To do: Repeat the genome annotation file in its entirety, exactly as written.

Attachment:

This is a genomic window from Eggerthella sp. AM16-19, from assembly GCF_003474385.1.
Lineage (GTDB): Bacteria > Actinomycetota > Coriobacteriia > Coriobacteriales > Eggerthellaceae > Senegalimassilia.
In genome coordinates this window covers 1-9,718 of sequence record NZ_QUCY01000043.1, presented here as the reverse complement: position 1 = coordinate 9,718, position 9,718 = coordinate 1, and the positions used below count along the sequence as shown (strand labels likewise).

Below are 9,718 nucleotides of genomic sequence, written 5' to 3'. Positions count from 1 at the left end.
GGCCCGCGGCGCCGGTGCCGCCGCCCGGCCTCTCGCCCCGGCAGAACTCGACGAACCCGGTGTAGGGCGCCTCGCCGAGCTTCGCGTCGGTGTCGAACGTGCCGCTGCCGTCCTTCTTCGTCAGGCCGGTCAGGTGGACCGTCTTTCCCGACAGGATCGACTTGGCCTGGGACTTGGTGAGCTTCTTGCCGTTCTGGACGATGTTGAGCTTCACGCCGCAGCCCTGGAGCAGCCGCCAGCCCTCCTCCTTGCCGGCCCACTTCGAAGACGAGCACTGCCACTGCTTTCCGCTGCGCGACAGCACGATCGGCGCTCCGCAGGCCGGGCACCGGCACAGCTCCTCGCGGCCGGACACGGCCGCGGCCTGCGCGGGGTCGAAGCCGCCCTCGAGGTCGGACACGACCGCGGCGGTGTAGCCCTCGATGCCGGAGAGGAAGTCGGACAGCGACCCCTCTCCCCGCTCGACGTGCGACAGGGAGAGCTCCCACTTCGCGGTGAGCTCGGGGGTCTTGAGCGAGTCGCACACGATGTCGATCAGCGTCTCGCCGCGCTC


This is a genomic window from Eggerthella sp. AM16-19, from assembly GCF_003474385.1.
Lineage (GTDB): Bacteria > Actinomycetota > Coriobacteriia > Coriobacteriales > Eggerthellaceae > Senegalimassilia.
In genome coordinates this window covers 1-9,718 of sequence record NZ_QUCY01000043.1, presented here as the reverse complement: position 1 = coordinate 9,718, position 9,718 = coordinate 1, and the positions used below count along the sequence as shown (strand labels likewise).

Below are 9,718 nucleotides of genomic sequence, written 5' to 3'. Positions count from 1 at the left end.
GGCCCGCGGCGCCGGTGCCGCCGCCCGGCCTCTCGCCCCGGCAGAACTCGACGAACCCGGTGTAGGGCGCCTCGCCGAGCTTCGCGTCGGTGTCGAACGTGCCGCTGCCGTCCTTCTTCGTCAGGCCGGTCAGGTGGACCGTCTTTCCCGACAGGATCGACTTGGCCTGGGACTTGGTGAGCTTCTTGCCGTTCTGGACGATGTTGAGCTTCACGCCGCAGCCCTGGAGCAGCCGCCAGCCCTCCTCCTTGCCGGCCCACTTCGAAGACGAGCACTGCCACTGCTTTCCGCTGCGCGACAGCACGATCGGCGCTCCGCAGGCCGGGCACCGGCACAGCTCCTCGCGGCCGGACACGGCCGCGGCCTGCGCGGGGTCGAAGCCGCCCTCGAGGTCGGACACGACCGCGGCGGTGTAGCCCTCGATGCCGGAGAGGAAGTCGGACAGCGACCCCTCTCCCCGCTCGACGTGCGACAGGGAGAGCTCCCACTTCGCGGTGAGCTCGGGGGTCTTGAGCGAGTCGCACACGATGTCGATCAGCGTCTCGCCGCGCTC